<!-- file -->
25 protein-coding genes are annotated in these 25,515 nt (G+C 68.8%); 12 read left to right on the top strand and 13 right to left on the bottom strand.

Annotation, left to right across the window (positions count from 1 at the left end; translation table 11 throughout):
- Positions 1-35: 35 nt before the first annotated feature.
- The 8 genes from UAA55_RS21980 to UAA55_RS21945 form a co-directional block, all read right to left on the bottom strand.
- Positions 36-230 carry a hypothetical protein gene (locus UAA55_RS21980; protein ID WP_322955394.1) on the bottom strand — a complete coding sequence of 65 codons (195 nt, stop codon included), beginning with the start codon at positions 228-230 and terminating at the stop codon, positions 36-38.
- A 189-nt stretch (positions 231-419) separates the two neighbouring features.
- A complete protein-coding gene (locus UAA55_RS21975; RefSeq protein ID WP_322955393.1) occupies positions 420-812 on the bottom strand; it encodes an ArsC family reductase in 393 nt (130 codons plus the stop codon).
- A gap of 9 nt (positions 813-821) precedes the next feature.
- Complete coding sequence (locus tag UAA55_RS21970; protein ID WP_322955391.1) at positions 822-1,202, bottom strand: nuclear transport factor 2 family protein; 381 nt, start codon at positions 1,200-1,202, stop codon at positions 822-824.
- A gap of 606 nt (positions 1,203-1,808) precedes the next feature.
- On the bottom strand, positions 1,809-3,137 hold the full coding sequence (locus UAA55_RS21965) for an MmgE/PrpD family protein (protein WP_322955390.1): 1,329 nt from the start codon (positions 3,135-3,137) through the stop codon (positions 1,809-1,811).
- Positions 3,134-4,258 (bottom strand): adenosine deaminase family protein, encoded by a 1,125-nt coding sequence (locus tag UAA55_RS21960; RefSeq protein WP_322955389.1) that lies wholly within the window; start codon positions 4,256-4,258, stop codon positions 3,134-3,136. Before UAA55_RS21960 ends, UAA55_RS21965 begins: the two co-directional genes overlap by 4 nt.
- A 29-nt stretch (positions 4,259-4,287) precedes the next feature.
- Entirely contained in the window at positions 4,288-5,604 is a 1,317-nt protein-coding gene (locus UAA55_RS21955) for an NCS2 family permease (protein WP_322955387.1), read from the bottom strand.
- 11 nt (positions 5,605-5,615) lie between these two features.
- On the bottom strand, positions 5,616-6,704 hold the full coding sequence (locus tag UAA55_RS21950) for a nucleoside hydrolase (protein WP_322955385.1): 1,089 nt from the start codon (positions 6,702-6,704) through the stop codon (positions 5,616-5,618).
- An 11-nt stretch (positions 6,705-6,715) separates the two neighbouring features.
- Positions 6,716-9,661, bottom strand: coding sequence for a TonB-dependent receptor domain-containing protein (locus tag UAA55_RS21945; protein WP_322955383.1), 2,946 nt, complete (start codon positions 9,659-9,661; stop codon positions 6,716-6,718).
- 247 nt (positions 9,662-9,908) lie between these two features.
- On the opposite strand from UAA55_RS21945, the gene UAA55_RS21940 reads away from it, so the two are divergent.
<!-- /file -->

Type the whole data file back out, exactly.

25 protein-coding genes are annotated in these 25,515 nt (G+C 68.8%); 12 read left to right on the top strand and 13 right to left on the bottom strand.

Annotation, left to right across the window (positions count from 1 at the left end; translation table 11 throughout):
- Positions 1-35: 35 nt before the first annotated feature.
- The 8 genes from UAA55_RS21980 to UAA55_RS21945 form a co-directional block, all read right to left on the bottom strand.
- Positions 36-230 carry a hypothetical protein gene (locus UAA55_RS21980; protein ID WP_322955394.1) on the bottom strand — a complete coding sequence of 65 codons (195 nt, stop codon included), beginning with the start codon at positions 228-230 and terminating at the stop codon, positions 36-38.
- A 189-nt stretch (positions 231-419) separates the two neighbouring features.
- A complete protein-coding gene (locus UAA55_RS21975; RefSeq protein ID WP_322955393.1) occupies positions 420-812 on the bottom strand; it encodes an ArsC family reductase in 393 nt (130 codons plus the stop codon).
- A gap of 9 nt (positions 813-821) precedes the next feature.
- Complete coding sequence (locus tag UAA55_RS21970; protein ID WP_322955391.1) at positions 822-1,202, bottom strand: nuclear transport factor 2 family protein; 381 nt, start codon at positions 1,200-1,202, stop codon at positions 822-824.
- A gap of 606 nt (positions 1,203-1,808) precedes the next feature.
- On the bottom strand, positions 1,809-3,137 hold the full coding sequence (locus UAA55_RS21965) for an MmgE/PrpD family protein (protein WP_322955390.1): 1,329 nt from the start codon (positions 3,135-3,137) through the stop codon (positions 1,809-1,811).
- Positions 3,134-4,258 (bottom strand): adenosine deaminase family protein, encoded by a 1,125-nt coding sequence (locus tag UAA55_RS21960; RefSeq protein WP_322955389.1) that lies wholly within the window; start codon positions 4,256-4,258, stop codon positions 3,134-3,136. Before UAA55_RS21960 ends, UAA55_RS21965 begins: the two co-directional genes overlap by 4 nt.
- A 29-nt stretch (positions 4,259-4,287) precedes the next feature.
- Entirely contained in the window at positions 4,288-5,604 is a 1,317-nt protein-coding gene (locus UAA55_RS21955) for an NCS2 family permease (protein WP_322955387.1), read from the bottom strand.
- 11 nt (positions 5,605-5,615) lie between these two features.
- On the bottom strand, positions 5,616-6,704 hold the full coding sequence (locus tag UAA55_RS21950) for a nucleoside hydrolase (protein WP_322955385.1): 1,089 nt from the start codon (positions 6,702-6,704) through the stop codon (positions 5,616-5,618).
- An 11-nt stretch (positions 6,705-6,715) separates the two neighbouring features.
- Positions 6,716-9,661, bottom strand: coding sequence for a TonB-dependent receptor domain-containing protein (locus tag UAA55_RS21945; protein WP_322955383.1), 2,946 nt, complete (start codon positions 9,659-9,661; stop codon positions 6,716-6,718).
- 247 nt (positions 9,662-9,908) lie between these two features.
- On the opposite strand from UAA55_RS21945, the gene UAA55_RS21940 reads away from it, so the two are divergent.